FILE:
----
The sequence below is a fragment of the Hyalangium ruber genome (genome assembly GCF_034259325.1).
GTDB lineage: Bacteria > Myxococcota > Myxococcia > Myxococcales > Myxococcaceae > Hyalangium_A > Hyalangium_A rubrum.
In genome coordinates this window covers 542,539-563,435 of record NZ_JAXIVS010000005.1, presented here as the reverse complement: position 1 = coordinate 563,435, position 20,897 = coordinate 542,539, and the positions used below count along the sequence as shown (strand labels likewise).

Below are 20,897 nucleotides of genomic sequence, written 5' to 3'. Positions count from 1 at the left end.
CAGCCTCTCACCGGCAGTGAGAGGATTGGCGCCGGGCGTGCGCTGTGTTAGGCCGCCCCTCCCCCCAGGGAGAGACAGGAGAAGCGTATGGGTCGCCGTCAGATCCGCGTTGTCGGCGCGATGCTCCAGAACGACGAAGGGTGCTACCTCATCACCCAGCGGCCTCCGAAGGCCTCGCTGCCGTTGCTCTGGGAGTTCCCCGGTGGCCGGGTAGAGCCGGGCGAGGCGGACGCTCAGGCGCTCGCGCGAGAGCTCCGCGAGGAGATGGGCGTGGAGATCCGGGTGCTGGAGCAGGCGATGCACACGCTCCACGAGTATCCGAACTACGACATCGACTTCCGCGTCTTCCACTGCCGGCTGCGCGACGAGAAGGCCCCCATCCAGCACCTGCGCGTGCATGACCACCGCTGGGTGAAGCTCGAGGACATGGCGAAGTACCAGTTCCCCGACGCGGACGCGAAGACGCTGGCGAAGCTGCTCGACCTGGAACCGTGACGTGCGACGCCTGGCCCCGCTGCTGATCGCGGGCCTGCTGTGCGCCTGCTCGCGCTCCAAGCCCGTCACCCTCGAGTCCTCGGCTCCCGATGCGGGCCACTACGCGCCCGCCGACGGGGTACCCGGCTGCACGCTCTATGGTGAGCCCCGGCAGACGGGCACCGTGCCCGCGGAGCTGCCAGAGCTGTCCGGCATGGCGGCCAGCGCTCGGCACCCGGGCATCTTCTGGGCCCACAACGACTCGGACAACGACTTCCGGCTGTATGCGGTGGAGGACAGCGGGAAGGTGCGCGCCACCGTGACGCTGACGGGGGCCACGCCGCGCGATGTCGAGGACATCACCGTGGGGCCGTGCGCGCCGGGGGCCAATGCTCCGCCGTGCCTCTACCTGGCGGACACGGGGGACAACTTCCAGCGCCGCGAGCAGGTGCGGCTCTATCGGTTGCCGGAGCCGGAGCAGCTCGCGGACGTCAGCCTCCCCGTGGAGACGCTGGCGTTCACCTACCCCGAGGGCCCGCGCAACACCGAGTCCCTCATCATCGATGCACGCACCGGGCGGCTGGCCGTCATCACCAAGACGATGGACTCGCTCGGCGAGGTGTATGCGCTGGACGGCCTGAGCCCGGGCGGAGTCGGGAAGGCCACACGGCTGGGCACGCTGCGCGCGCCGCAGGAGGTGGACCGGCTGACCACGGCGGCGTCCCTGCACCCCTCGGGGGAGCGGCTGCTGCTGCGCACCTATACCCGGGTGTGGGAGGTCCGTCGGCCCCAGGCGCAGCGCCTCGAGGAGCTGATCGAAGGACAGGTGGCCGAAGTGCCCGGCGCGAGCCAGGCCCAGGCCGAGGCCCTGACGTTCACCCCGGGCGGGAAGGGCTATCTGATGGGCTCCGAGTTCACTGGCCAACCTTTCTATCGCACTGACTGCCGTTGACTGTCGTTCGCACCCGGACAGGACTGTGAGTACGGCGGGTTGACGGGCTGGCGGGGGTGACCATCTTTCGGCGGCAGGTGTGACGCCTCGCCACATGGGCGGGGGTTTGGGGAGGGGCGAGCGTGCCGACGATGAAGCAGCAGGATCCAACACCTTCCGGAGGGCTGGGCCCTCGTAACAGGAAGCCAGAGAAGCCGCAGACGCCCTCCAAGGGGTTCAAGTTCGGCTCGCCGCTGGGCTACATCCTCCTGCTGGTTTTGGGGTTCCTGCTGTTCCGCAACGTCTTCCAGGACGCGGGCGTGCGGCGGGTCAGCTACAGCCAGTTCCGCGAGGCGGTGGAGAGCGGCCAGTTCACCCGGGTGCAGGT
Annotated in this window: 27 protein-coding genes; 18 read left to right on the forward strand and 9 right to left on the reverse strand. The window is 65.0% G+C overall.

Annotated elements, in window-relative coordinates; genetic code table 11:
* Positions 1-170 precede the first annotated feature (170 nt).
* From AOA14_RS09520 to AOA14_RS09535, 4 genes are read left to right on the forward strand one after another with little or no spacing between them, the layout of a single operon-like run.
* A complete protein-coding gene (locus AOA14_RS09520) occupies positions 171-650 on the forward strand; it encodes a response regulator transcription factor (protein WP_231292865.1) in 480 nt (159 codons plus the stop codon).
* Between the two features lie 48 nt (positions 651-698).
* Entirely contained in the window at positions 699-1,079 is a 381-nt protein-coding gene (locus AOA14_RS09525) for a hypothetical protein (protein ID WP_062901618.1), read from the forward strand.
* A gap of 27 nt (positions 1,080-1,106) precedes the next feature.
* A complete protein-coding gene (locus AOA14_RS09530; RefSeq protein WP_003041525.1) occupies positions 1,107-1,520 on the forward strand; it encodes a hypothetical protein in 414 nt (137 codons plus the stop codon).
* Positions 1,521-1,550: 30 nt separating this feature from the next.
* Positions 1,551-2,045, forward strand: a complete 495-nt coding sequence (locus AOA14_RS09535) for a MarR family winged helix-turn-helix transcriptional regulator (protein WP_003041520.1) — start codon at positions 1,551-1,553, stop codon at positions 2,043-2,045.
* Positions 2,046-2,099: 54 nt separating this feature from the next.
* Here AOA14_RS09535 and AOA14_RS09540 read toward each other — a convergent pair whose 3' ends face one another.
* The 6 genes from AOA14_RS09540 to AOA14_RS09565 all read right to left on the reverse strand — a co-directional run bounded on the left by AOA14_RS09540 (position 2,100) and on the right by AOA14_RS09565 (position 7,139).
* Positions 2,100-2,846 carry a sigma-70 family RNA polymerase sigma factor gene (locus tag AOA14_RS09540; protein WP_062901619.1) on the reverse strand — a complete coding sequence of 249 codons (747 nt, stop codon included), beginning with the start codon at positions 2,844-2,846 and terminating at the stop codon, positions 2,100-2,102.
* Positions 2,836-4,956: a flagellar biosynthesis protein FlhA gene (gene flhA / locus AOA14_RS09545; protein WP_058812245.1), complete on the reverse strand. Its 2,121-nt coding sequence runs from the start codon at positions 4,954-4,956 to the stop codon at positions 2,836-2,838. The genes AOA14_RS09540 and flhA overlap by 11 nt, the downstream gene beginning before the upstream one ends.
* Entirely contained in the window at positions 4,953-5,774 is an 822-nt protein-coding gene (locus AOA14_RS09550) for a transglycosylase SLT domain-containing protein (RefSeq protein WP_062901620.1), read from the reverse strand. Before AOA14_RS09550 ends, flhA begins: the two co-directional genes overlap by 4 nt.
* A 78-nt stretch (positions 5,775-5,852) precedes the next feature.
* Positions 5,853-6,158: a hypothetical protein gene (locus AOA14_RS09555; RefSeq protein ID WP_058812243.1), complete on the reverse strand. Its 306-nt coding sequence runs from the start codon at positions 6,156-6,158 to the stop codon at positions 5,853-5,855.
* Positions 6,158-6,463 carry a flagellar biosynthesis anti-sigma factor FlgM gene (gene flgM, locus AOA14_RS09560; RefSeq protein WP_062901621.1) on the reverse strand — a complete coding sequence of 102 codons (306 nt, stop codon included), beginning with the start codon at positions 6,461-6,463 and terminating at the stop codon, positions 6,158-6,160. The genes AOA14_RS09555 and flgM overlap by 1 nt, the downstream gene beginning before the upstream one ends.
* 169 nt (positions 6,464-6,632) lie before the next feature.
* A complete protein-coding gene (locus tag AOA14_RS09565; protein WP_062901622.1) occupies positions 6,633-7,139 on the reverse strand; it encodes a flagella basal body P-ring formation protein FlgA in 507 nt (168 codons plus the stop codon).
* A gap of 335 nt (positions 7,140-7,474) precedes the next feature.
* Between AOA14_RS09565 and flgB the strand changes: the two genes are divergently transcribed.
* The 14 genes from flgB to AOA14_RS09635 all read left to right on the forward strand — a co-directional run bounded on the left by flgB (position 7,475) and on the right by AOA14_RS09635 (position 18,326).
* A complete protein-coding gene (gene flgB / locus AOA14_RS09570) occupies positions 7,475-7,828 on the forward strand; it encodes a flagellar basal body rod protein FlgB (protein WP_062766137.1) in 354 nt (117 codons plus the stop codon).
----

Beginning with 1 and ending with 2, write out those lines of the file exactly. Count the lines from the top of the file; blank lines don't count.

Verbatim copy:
The sequence below is a fragment of the Hyalangium ruber genome (genome assembly GCF_034259325.1).
GTDB lineage: Bacteria > Myxococcota > Myxococcia > Myxococcales > Myxococcaceae > Hyalangium_A > Hyalangium_A rubrum.